Cultural Appropriation in Fashion?

So Pauline Hanson wore a burka to Parliament… wtf.

Yesterday a face-covered woman in traditional Islamic dress walked into Question Time in the Senate. Then a multitude of gasps was heard as the burka was removed and Senator Hanson revealed herself.

The act has been condemned by Labor and Greens senators, with Senator Penny Wong implying it to be a very disrespectful stunt.

“It is one thing to wear religious dress as a sincere act of faith, there is another to wear it as a stunt here in the chamber,” Senator Wong said.

So when is Cultural Appropriation in Fashion taken too far?

Chanel has recently been in the firing line for their recent release of a branded boomerang. Traditionally used as a weapon of the Australian Indigenous people, the boomerang has become a national icon in sport and entertainment. With the price tag sitting at over a thousand buckaroos, social media has blown up in outrage.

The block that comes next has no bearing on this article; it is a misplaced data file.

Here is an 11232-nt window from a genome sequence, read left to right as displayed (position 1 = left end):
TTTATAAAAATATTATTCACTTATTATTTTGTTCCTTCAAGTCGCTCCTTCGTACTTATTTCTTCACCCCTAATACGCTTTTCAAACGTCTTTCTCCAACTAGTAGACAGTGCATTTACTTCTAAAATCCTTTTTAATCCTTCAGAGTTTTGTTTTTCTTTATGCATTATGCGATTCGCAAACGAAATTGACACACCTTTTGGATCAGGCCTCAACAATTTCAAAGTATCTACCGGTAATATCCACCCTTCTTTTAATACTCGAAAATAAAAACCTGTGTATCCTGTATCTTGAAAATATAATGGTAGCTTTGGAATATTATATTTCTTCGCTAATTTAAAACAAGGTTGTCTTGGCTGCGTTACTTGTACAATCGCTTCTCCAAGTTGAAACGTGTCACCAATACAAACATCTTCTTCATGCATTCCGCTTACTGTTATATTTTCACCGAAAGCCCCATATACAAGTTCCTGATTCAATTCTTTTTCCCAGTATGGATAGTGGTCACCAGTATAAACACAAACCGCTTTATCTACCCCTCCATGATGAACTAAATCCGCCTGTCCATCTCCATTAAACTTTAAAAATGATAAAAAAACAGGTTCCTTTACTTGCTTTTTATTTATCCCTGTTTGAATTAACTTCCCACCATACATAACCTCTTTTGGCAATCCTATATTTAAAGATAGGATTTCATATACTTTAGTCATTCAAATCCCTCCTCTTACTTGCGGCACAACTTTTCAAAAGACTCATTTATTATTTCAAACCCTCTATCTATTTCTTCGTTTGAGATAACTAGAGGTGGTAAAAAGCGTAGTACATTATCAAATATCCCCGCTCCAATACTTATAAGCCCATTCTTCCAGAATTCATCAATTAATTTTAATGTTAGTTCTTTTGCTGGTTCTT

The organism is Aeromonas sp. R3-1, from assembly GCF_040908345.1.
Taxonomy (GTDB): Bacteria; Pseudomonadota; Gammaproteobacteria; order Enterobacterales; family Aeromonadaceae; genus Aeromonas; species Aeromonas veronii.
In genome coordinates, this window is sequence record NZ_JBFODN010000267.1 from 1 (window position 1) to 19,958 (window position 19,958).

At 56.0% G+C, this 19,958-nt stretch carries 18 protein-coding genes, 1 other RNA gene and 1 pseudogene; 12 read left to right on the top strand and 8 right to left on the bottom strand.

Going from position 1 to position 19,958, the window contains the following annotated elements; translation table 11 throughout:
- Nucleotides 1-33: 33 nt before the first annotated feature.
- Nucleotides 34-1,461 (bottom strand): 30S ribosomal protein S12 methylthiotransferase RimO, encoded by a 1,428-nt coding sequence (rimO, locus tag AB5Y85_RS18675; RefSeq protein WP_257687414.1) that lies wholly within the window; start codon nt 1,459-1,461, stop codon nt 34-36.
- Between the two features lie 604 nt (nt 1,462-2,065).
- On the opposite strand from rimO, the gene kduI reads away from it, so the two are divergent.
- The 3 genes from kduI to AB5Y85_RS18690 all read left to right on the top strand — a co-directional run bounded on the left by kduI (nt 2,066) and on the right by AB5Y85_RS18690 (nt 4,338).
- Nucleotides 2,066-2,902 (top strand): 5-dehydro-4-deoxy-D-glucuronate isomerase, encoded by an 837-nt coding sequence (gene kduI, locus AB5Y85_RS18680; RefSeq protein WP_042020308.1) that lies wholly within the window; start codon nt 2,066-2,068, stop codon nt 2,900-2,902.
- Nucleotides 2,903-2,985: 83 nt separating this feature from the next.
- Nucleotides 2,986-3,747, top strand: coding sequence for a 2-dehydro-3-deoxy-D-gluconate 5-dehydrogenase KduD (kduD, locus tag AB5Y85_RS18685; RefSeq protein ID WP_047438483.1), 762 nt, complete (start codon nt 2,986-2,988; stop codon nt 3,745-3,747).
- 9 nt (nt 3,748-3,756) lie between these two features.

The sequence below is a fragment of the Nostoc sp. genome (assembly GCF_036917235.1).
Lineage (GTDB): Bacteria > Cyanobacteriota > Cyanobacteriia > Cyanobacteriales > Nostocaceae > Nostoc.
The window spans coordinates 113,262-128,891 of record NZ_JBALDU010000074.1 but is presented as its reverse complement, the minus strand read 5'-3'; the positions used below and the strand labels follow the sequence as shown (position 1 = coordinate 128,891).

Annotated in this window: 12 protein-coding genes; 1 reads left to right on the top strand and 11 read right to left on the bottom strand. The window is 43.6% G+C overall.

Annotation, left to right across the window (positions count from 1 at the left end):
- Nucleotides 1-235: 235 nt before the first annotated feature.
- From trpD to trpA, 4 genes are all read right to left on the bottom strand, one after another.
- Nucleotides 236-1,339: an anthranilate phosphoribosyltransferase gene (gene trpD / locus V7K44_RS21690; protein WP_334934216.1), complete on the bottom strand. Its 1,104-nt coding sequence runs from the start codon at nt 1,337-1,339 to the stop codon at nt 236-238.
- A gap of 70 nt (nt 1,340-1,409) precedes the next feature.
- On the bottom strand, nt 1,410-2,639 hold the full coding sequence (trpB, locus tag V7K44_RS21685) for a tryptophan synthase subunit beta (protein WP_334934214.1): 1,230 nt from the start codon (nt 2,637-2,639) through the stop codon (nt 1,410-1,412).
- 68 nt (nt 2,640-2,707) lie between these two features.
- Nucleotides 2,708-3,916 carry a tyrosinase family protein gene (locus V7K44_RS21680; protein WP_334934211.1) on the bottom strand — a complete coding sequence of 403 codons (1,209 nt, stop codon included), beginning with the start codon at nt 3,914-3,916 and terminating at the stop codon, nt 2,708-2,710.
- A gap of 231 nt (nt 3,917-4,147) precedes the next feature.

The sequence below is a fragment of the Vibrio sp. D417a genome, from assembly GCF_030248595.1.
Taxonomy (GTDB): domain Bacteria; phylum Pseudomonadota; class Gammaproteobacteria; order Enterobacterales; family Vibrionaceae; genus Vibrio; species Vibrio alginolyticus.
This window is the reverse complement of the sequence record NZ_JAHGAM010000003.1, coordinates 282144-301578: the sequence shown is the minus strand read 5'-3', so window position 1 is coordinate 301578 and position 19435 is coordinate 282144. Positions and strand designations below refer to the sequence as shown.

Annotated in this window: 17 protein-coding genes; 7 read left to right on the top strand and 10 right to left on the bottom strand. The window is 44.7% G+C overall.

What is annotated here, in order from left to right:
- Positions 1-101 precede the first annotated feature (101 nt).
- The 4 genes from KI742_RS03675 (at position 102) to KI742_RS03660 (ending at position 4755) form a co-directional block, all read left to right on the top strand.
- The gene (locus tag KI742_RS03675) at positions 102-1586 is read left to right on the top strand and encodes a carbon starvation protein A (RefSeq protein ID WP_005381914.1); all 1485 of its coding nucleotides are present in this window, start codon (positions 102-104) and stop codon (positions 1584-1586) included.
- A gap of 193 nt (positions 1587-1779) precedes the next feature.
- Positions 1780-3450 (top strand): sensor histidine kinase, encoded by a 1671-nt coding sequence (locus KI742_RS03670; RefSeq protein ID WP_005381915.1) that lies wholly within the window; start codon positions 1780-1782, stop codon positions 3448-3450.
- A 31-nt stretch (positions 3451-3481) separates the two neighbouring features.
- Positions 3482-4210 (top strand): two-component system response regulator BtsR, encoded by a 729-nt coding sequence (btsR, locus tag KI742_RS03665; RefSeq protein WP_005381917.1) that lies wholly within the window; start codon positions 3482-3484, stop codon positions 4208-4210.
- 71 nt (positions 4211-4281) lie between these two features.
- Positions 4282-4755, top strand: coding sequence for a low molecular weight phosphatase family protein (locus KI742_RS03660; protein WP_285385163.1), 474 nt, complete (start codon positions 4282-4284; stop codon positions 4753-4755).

Gucci has called their recent cultural appropriation attempt ‘homage’ after being criticised for “knocking-off” a African-American fashion icon, Dapper Dan, in their new Cruise collection for 2018. Head designer Alessoandre Michelle has been called a ‘thief’ of black creatives.

But this isn’t knew, for decades designers, labels, brands and Hollywood have used forms of cultural appropriation in their pieces. From the Indian inspired bikinis in Victoria Secret Fashion Shows to Marc Jacobs’ white models with deadlocks, cultural appropriation is everywhere. But is it possible to take from another culture for creative purposes and not cause offense?

Zoya Patel, columnist for Vice magazine, claims designers are missing an essential ingredient.

“Their collections fail to meaningfully engage with this cultures which inspired them,” says Zoya.

“Here lies the problem with taking influence from a culture that isn’t your own: how do we balance the harms of cultural appropriation against harmless intentions?”

But, lets all conclude that Senator Hanson’s intentions were far from harmless. Whether they cause harm or not is yet to be determined.

And no, unfortunately the Chanel boomerang will not be available for rent on The Volte. But you can rent the Chanel 1991 Classic shoulder bag for an affordable price and not have to worry about offending anyone, win win!

The question still remains – cultural appropriation: progressive or backward? Now its up to you to do it right!


Madeline Palmer


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